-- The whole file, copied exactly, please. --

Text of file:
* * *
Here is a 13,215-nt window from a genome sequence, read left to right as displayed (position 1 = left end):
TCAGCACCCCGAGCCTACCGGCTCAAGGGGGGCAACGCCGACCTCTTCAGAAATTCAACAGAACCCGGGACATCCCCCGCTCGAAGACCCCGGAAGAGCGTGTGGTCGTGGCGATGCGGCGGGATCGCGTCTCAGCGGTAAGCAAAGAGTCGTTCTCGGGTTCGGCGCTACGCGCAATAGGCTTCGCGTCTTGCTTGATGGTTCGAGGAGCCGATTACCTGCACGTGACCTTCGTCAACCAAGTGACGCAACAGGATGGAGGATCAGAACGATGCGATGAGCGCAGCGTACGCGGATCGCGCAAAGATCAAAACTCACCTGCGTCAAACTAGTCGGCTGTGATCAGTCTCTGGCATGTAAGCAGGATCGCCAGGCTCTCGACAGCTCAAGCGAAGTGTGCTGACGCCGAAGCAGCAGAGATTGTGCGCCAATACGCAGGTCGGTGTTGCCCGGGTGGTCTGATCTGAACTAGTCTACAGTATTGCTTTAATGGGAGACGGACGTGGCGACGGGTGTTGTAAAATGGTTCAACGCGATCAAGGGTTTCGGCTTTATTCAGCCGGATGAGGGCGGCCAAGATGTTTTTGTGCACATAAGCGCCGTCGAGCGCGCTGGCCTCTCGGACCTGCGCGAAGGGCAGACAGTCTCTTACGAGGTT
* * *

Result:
Here is a 13,215-nt window from a genome sequence, read left to right as displayed (position 1 = left end):
TCAGCACCCCGAGCCTACCGGCTCAAGGGGGGCAACGCCGACCTCTTCAGAAATTCAACAGAACCCGGGACATCCCCCGCTCGAAGACCCCGGAAGAGCGTGTGGTCGTGGCGATGCGGCGGGATCGCGTCTCAGCGGTAAGCAAAGAGTCGTTCTCGGGTTCGGCGCTACGCGCAATAGGCTTCGCGTCTTGCTTGATGGTTCGAGGAGCCGATTACCTGCACGTGACCTTCGTCAACCAAGTGACGCAACAGGATGGAGGATCAGAACGATGCGATGAGCGCAGCGTACGCGGATCGCGCAAAGATCAAAACTCACCTGCGTCAAACTAGTCGGCTGTGATCAGTCTCTGGCATGTAAGCAGGATCGCCAGGCTCTCGACAGCTCAAGCGAAGTGTGCTGACGCCGAAGCAGCAGAGATTGTGCGCCAATACGCAGGTCGGTGTTGCCCGGGTGGTCTGATCTGAACTAGTCTACAGTATTGCTTTAATGGGAGACGGACGTGGCGACGGGTGTTGTAAAATGGTTCAACGCGATCAAGGGTTTCGGCTTTATTCAGCCGGATGAGGGCGGCCAAGATGTTTTTGTGCACATAAGCGCCGTCGAGCGCGCTGGCCTCTCGGACCTGCGCGAAGGGCAGACAGTCTCTTACGAGGTT